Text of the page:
New Braille equipment and materials for blind and visually impaired children help them to lead enriched and fulfilling lives
TBILISI. 16 February. 2010. Children in the boarding school # 202 for blind and visually impaired persons in Tbilisi, Georgia, will be able to increase their Braille literacy and to improve their reading and learning skills thanks to special education supplies and materials provided by the Ministry of Education and Science with the support of UNICEF.
The supplies include special Braille printers to re-produce publications and other materials for blind and visually impaired children as well as textbooks, notebooks, maps, blackboards, standardized tests, audio equipment and other educational resources to help children enhance their reading and educational proficiency.
“Every child has the right to quality education, including children with disabilities” - said Roeland Monasch, UNICEF Representative in Georgia. “UNICEF will continue working with the Government to fulfill its obligation towards all disabled children in Georgia, including those who are blind and visually impaired – prioritizing support in communities and families. Early Braille education is a small but important step on the path to ensuring the rights of all children are fulfilled.”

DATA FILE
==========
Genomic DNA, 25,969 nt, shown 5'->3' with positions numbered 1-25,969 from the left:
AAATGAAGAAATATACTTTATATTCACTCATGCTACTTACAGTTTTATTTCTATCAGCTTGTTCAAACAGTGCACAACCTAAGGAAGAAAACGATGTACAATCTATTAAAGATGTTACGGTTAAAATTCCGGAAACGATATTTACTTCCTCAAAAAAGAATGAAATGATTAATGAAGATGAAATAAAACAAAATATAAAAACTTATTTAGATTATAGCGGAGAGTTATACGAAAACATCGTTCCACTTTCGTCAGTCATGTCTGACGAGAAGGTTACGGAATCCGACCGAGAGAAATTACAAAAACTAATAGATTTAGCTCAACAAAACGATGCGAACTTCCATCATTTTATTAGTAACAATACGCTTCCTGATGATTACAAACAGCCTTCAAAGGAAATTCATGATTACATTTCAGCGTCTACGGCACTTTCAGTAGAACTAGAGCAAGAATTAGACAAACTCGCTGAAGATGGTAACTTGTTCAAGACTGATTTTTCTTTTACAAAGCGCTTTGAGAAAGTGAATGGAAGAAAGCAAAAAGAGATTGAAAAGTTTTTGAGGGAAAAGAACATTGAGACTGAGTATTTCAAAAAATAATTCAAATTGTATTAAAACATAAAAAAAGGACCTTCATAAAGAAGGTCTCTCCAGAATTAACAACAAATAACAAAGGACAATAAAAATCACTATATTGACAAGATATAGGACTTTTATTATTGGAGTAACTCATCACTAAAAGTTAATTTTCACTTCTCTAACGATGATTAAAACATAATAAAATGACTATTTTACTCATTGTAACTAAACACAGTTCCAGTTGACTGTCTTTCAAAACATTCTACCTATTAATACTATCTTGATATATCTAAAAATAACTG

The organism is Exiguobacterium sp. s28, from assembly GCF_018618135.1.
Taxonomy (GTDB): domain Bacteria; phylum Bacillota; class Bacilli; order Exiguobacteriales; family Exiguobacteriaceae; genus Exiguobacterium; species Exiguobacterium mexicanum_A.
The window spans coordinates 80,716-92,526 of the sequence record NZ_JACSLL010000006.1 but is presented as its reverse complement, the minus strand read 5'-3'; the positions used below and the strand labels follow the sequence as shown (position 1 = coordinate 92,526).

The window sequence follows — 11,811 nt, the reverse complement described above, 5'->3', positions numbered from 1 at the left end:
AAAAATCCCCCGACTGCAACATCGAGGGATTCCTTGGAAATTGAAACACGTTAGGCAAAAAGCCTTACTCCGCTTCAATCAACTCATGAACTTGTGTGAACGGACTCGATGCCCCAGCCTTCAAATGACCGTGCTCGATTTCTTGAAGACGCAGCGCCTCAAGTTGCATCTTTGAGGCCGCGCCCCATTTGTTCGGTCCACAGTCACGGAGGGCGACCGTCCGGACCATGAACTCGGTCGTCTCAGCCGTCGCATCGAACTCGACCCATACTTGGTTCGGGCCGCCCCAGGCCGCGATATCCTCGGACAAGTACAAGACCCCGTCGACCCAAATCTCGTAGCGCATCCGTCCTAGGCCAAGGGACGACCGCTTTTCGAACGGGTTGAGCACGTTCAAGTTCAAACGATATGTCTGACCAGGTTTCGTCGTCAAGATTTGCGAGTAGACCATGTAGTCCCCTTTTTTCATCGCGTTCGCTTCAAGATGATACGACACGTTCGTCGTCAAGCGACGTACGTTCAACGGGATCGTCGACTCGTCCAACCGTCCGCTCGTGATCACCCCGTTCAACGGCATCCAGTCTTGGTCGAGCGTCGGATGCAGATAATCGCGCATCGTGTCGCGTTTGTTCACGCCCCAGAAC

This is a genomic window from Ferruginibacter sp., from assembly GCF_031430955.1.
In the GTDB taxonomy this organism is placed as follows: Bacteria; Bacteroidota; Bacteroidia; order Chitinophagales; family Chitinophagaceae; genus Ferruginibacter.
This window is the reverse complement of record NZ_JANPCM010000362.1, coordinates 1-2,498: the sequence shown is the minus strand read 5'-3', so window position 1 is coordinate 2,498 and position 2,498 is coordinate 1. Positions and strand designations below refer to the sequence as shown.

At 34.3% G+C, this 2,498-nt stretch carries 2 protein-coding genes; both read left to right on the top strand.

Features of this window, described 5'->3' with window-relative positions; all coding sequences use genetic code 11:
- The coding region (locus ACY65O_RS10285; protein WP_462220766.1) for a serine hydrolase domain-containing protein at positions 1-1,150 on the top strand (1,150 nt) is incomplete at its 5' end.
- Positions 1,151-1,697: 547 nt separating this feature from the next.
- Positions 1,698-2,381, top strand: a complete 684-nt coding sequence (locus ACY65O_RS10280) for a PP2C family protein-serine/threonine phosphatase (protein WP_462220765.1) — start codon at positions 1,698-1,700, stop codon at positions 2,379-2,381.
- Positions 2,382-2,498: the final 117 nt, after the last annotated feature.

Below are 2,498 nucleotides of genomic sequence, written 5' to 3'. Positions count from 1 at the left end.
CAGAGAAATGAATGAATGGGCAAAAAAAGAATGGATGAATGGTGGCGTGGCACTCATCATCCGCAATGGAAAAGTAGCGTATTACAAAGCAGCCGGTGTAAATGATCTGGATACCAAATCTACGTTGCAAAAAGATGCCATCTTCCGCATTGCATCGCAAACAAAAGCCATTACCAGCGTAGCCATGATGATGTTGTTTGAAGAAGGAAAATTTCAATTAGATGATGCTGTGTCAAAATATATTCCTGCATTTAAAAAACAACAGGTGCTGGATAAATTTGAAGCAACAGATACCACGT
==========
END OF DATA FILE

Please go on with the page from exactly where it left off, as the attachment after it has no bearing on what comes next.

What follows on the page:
Trainings will also be organized for school teachers to educate them about the developmental needs of children and families who are blind and visually impaired and to acquire skills on how to work with new education and learning resources.
According to various studies those who learned braille at an early age did as well or better than their sighted peers in several areas, including vocabulary and comprehension. Reading proficiency provides an essential skill set that allows visually impaired children to compete with their sighted peers in a mainstreamed school environment.
The boarding school #202 in Tbilisi is the only school in Georgia for blind and visually impaired children and it caters for up to 50 children from 6 to 18 and more. Due to existing stigma parents are rather reluctant to take their blind and visually impaired children to schools and many children suffer from being isolated from the society that also hinders their learning and overall development.
UNICEF is on the ground in 150 countries and territories to help children survive and thrive, from early childhood through adolescence. The world’s largest provider of vaccines for developing countries, UNICEF supports child health and nutrition, good water and sanitation, quality basic education for all boys and girls, and the protection of children from violence, exploitation, and AIDS.
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